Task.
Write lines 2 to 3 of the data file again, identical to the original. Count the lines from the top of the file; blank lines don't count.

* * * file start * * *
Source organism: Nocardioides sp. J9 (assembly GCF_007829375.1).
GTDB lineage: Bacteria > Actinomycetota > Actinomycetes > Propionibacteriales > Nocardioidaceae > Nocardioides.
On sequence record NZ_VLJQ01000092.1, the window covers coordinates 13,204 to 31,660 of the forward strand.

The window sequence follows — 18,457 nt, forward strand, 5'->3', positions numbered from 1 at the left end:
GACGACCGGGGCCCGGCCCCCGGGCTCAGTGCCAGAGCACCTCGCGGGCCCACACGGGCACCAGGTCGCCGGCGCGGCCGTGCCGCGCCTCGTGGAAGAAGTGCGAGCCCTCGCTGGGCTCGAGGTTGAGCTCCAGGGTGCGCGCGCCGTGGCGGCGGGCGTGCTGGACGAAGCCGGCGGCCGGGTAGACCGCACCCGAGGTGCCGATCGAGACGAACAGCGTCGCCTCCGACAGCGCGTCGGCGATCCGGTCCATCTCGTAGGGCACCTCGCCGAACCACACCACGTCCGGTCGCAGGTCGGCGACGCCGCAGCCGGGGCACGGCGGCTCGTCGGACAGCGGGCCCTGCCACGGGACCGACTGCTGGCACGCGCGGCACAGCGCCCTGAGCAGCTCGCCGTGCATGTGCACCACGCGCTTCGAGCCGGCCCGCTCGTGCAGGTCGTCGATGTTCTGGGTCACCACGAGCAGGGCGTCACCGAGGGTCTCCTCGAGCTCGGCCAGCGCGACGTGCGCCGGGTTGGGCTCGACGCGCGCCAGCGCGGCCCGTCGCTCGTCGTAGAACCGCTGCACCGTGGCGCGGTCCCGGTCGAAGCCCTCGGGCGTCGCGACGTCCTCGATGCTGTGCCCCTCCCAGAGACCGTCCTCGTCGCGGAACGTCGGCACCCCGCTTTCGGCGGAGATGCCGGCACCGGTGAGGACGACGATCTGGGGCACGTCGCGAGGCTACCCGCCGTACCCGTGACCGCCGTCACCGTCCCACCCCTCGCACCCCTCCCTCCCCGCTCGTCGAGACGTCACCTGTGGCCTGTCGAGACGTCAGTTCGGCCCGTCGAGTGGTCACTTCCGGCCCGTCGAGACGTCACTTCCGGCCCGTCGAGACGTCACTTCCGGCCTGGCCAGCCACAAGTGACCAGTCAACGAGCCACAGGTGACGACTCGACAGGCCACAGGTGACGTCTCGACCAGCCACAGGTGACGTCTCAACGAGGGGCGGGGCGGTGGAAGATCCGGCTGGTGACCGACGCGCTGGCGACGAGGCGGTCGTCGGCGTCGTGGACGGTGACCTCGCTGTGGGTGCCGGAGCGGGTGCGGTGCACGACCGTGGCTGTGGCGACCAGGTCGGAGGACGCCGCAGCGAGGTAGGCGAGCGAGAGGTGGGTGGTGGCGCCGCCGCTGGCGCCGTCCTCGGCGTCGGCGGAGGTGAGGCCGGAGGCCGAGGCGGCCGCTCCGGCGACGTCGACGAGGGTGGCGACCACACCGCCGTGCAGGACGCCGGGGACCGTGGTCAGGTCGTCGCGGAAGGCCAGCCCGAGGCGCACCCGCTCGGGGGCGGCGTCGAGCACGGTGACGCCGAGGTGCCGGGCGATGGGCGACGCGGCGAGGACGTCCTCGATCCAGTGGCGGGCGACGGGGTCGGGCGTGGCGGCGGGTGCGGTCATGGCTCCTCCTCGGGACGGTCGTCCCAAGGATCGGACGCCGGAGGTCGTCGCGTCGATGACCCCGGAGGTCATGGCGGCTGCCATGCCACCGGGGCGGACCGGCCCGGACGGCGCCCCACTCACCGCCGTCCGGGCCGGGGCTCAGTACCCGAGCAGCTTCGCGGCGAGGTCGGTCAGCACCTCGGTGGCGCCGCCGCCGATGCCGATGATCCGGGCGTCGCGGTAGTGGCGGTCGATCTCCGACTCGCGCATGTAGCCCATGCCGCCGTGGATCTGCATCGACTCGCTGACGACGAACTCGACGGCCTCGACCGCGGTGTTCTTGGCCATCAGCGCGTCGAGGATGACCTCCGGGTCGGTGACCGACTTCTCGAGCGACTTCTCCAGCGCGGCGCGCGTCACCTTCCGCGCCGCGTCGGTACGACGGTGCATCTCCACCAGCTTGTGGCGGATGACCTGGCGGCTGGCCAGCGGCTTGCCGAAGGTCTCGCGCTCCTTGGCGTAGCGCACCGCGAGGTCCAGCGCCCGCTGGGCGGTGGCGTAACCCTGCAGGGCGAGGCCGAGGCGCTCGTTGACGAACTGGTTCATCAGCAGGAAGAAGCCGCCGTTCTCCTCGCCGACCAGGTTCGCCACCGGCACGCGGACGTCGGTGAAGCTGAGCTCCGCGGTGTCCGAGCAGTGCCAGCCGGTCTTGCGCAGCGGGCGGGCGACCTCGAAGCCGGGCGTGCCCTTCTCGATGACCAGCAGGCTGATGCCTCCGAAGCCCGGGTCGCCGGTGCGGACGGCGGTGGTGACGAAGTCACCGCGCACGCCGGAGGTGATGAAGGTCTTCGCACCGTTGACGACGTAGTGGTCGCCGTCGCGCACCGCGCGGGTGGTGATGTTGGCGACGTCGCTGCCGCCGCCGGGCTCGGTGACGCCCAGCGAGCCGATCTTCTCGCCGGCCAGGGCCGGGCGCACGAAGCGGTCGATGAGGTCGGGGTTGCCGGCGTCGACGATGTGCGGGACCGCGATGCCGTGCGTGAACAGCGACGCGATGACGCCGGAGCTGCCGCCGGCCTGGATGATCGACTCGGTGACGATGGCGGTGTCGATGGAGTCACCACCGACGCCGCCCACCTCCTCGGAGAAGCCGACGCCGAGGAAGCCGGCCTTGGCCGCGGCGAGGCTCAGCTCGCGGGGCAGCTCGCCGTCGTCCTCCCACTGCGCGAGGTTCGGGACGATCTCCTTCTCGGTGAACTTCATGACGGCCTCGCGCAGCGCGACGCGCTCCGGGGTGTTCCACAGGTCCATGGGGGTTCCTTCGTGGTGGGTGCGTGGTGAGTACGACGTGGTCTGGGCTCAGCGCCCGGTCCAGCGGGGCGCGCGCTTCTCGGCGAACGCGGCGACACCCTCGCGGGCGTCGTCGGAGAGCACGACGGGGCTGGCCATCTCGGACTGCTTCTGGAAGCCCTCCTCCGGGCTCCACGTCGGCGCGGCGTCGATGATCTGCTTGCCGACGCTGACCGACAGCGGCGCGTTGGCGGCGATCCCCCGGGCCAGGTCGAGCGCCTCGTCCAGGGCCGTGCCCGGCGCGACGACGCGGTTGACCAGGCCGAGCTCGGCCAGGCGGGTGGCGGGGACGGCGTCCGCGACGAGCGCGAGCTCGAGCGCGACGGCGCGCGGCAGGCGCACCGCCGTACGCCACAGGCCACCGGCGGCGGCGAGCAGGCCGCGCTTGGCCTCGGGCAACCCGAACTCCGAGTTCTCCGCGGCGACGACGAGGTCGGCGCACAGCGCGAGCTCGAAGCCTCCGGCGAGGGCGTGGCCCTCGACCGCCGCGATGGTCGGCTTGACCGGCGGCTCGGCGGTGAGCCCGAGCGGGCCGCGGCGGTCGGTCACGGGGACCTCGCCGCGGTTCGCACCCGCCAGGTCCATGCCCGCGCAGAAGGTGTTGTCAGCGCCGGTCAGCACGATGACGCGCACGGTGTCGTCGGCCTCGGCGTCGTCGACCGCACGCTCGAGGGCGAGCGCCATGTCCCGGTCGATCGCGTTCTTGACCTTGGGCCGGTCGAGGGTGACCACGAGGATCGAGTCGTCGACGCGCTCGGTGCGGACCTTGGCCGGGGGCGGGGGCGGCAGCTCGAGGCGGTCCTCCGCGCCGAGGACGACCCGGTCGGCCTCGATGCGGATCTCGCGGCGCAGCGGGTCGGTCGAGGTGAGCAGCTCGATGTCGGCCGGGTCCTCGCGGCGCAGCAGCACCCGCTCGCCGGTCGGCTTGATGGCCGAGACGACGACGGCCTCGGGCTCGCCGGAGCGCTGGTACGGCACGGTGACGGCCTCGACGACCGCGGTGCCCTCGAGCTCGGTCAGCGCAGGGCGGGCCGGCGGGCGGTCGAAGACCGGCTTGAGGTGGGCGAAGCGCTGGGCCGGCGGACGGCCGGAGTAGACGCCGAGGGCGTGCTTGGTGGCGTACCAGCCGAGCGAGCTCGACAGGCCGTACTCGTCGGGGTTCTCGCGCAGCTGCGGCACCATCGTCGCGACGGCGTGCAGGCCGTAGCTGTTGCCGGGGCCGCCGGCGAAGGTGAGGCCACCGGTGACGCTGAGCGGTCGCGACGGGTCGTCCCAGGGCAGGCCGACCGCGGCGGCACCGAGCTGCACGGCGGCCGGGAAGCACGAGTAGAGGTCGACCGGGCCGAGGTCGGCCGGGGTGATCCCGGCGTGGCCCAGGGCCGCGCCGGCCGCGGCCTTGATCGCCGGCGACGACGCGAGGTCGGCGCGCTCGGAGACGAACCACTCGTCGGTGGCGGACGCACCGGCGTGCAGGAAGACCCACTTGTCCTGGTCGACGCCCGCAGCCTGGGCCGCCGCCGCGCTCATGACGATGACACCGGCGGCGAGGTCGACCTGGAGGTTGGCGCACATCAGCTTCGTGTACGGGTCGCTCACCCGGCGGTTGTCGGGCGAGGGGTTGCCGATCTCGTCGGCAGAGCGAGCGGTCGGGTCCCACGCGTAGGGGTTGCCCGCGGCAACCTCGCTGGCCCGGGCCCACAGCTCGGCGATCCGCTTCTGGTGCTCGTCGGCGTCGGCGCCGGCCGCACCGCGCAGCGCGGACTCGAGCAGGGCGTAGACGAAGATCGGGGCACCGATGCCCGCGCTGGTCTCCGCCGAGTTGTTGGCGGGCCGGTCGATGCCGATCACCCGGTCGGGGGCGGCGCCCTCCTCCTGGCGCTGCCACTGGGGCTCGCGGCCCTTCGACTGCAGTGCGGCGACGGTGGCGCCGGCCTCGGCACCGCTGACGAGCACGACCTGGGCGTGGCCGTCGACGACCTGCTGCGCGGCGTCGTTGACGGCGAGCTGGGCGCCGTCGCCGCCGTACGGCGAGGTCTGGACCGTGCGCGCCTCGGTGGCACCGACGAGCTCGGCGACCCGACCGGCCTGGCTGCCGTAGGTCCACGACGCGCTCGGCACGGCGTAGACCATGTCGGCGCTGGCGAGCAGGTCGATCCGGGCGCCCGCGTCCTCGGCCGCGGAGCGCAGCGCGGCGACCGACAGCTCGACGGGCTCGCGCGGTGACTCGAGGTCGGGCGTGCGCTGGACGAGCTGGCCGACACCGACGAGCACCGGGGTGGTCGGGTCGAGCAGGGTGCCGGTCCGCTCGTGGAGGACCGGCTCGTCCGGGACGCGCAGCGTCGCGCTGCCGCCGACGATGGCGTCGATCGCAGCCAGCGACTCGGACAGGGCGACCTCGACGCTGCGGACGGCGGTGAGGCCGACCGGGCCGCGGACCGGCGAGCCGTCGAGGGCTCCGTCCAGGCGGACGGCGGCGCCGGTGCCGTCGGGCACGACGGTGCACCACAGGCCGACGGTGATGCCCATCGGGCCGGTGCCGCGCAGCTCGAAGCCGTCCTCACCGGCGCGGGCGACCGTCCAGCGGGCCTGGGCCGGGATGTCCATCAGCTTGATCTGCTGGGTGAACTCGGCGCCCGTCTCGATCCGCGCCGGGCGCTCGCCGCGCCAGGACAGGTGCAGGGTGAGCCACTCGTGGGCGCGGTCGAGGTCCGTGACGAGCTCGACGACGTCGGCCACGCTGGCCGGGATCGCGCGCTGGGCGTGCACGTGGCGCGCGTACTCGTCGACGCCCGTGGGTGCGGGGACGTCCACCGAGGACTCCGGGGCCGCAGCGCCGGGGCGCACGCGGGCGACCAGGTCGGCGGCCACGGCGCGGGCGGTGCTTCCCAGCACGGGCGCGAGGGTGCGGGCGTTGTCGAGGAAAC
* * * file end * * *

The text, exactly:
GTDB lineage: Bacteria > Actinomycetota > Actinomycetes > Propionibacteriales > Nocardioidaceae > Nocardioides.
On sequence record NZ_VLJQ01000092.1, the window covers coordinates 13,204 to 31,660 of the forward strand.